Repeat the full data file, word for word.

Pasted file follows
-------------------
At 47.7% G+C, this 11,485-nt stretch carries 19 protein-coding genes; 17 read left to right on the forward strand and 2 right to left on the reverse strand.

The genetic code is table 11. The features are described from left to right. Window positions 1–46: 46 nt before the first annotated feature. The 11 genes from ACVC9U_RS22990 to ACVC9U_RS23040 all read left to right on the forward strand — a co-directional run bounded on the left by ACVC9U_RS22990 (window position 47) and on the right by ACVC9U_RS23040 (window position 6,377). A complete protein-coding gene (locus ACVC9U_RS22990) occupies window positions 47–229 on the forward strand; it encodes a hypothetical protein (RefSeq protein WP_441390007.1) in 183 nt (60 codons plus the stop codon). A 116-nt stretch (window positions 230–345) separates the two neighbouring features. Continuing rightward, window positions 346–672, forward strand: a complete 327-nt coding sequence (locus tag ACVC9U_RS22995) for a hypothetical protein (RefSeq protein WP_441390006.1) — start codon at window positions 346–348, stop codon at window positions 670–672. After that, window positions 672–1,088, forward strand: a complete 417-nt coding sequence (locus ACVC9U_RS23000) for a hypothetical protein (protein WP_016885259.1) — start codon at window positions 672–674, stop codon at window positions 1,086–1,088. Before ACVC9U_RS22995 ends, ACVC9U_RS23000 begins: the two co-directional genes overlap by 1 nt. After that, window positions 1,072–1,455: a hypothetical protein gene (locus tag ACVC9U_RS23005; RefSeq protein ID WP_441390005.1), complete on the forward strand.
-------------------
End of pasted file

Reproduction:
At 47.7% G+C, this 11,485-nt stretch carries 19 protein-coding genes; 17 read left to right on the forward strand and 2 right to left on the reverse strand.

The genetic code is table 11. The features are described from left to right. Window positions 1–46: 46 nt before the first annotated feature. The 11 genes from ACVC9U_RS22990 to ACVC9U_RS23040 all read left to right on the forward strand — a co-directional run bounded on the left by ACVC9U_RS22990 (window position 47) and on the right by ACVC9U_RS23040 (window position 6,377). A complete protein-coding gene (locus ACVC9U_RS22990) occupies window positions 47–229 on the forward strand; it encodes a hypothetical protein (RefSeq protein WP_441390007.1) in 183 nt (60 codons plus the stop codon). A 116-nt stretch (window positions 230–345) separates the two neighbouring features. Continuing rightward, window positions 346–672, forward strand: a complete 327-nt coding sequence (locus tag ACVC9U_RS22995) for a hypothetical protein (RefSeq protein WP_441390006.1) — start codon at window positions 346–348, stop codon at window positions 670–672. After that, window positions 672–1,088, forward strand: a complete 417-nt coding sequence (locus ACVC9U_RS23000) for a hypothetical protein (protein WP_016885259.1) — start codon at window positions 672–674, stop codon at window positions 1,086–1,088. Before ACVC9U_RS22995 ends, ACVC9U_RS23000 begins: the two co-directional genes overlap by 1 nt. After that, window positions 1,072–1,455: a hypothetical protein gene (locus tag ACVC9U_RS23005; RefSeq protein ID WP_441390005.1), complete on the forward strand.